As a native plant garden writer and consultant I receive many interesting questions about gardening with California native plants. In this continuing series (The Paintbrush, CNPS: San Gabriel Mountains Chapter: http://www.cnps-sgm.org/newsletters.html, “Native Plant Gardening Corner”) I share a few of these questions and answers with you. You may email your own questions to me at Barbara.firstname.lastname@example.org, and check my blog (http://www.wildsuburbia.blogspot.com) to follow my adventures in gardening with California native plants.
|Achillea millefolium, Aster chilensis ‘Point St. George’ and Eschscholzia californica. From Wild Suburbia|
Q. My city requires that all parkway plants be less than 12 inches in height. Are there any low-growing, native plants that would do well in this space?
In the last issue of The Paintbrush I started a practice of suggesting some native plants that make outstanding garden dwellers. I would like to follow up with another list, this time of plants that are low growing. The above question was actually posed by me. In early April I received a citation from the city for my wild, native plant, parkway garden. Apparently city code requires that plants in the parkway be either grass (lawn) or other ground cover plants no higher than 12 inches. There are, in fact, quite a few nice low-growing, herbaceous perennials.
Here is a list of five sun-loving, low-growers.
1. San Bruno Mountain golden aster (Heterotheca sessiliflora ssp. bolanderi ‘San Bruno Mountain’) is a low-mounding perennial with cheerful yellow flowers from spring to fall. You can remove spent flowers or leave them for the birds. Once established, the plant can be cut back hard in late fall.
2. David’s Choice sandhill sagebrush (Artemisia pycnocephala ‘David’s Choice’) is another outstanding garden performer, with a low, hemispheric form and silvery gray leaves. Clip its flowers and pinch back long stems to foster dense, tight growth.
3. The next one I suggest with a word of caution. Point St. George aster (Aster chilensis ‘Point St. George’) is an aggressive spreader that can be hard to control, once it gets a foot hold. I use it in my parkway beneath the city’s magnolia trees. This is an area where nothing else would grow. Point St. George forms a dense spreading ground cover with lavender/pink aster-like flowers from late spring through summer. It does not look its best in winter.
4. All of the above plants come from coastal areas, though they are accepting of more inland conditions. Fragrant evening primrose (Oenothera caespitosa) is a low growing, spreading desert plant that was a welcome introduction to my parkway. The plant responds to occasional summer water with a burst of soft-pink to white showy, fragrant flowers. It did well for two years in my loamy soil, but prefers heat and well-drained soil. I liked it so much that I have bought another to set out again.
5. Although yarrow (Achillea millefolium) can produce a flowering stalk nearly 3 feet in height, this soft, herbaceous perennial can be mowed or cut back to meet city code. Island Pink and Rosea both spread and produce showy pink flower clusters. Mow this adaptable ground cover after it blooms, or leave the flowers for the birds – if your city will allow it.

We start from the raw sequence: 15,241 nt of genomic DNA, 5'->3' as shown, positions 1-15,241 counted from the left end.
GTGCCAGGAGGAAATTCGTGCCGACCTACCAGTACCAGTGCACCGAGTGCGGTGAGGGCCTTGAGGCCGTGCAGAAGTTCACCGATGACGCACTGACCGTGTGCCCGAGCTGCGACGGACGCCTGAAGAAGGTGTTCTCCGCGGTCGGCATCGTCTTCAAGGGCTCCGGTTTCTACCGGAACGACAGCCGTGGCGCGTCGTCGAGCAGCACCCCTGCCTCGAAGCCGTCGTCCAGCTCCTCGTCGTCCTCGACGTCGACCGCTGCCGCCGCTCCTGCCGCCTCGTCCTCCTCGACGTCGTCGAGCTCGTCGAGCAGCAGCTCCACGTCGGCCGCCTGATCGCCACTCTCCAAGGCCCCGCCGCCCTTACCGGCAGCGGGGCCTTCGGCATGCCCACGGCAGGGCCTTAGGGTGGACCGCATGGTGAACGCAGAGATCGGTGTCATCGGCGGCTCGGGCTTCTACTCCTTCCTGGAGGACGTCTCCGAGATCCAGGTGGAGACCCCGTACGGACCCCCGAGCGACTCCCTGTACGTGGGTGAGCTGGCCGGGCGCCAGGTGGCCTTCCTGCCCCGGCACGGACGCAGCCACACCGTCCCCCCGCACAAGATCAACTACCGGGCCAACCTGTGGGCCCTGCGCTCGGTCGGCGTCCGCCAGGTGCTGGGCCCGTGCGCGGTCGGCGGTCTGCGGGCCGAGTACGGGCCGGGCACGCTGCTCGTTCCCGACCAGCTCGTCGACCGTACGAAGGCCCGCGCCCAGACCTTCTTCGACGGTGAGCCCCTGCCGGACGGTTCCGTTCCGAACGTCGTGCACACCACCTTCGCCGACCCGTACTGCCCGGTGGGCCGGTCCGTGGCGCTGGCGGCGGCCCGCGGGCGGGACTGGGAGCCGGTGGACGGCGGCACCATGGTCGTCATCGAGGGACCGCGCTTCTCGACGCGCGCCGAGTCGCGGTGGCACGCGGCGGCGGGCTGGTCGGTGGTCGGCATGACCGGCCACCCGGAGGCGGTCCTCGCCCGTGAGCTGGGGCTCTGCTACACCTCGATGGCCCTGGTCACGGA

|Oenothera caespitosa From Wild Suburbia|
Parkways often house shallow-rooted, city-chosen street trees. These spaces are especially difficult to deal with. Use mulch directly beneath the trees, but further down the strip consider planting the following ground covers that are adapted to part-shade .
1. Woodland strawberry (Fragaria vesca ssp. californica) spreads with creeping stolons that root at the nodes. It enjoys organic soil and shade, and some summer water. You will be rewarded with small white flowers and delicious tiny strawberries. Unfortunately, you may want to leave these for the birds if your parkway is used by neighborhood dogs the way mine is.
2. Coral bells (Heuchera species and cultivars) are among the most popular California native garden plants. This clumping evergreen perennial with small to medium-sized, scalloped leaves gets its name from the dainty bell-like flowers, mostly pink in color, though some selections are red or white. Wendy coral bells is a Rancho Santa Ana Botanic Garden introduction with many stalks of showy pink flowers.
3. Blue-eyed grass (Sisyrinchium bellum and cultivars) is actually a member of the Iris Family that is common throughout much of California in moist, woodland and grassy areas. It prefers good-drainage, but will accept heavier soils if it is not kept overly moist in the summer. Its delightful blue flowers among the grass-like leaves make this a charming garden specimen. Cultivars have been selected with low, dense forms and large blue, purple or white flowers.
4. Idaho fescue (Festuca idahoensis) is an excellent, small mounding bunch grass with very narrow leaf blades. Muse Meadow, Stony Creek and Warren Peak are selections that do well in gardens.
5. Santa Catalina live forever (Dudleya hassei) is a clumping succulent with grayish leaves. It accepts full sun to part shade, but prefers good drainage. Summer water in gardens with heavy soil can rot out these plants. They form a nice ground cover at Rancho in both the mesa area (heavy, clay soil) and the well-drained alluvial soils.
So you can see that even with strict city planting ordinances, you can go ahead with a native parkway garden. There is a longer list of parkway prospects on my wildsuburbia blog. If you have any you would like to add, please contact me.